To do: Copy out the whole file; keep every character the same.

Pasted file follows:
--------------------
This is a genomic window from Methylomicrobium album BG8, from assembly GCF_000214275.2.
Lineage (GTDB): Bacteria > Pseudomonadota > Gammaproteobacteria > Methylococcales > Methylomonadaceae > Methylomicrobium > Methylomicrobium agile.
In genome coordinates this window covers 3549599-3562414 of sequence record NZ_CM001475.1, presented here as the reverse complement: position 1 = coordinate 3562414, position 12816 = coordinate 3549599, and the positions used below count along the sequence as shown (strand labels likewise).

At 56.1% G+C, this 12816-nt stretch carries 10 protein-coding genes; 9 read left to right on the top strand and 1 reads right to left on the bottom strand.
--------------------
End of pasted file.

This is a genomic window from Methylomicrobium album BG8, from assembly GCF_000214275.2.
Lineage (GTDB): Bacteria > Pseudomonadota > Gammaproteobacteria > Methylococcales > Methylomonadaceae > Methylomicrobium > Methylomicrobium agile.
In genome coordinates this window covers 3549599-3562414 of sequence record NZ_CM001475.1, presented here as the reverse complement: position 1 = coordinate 3562414, position 12816 = coordinate 3549599, and the positions used below count along the sequence as shown (strand labels likewise).

At 56.1% G+C, this 12816-nt stretch carries 10 protein-coding genes; 9 read left to right on the top strand and 1 reads right to left on the bottom strand.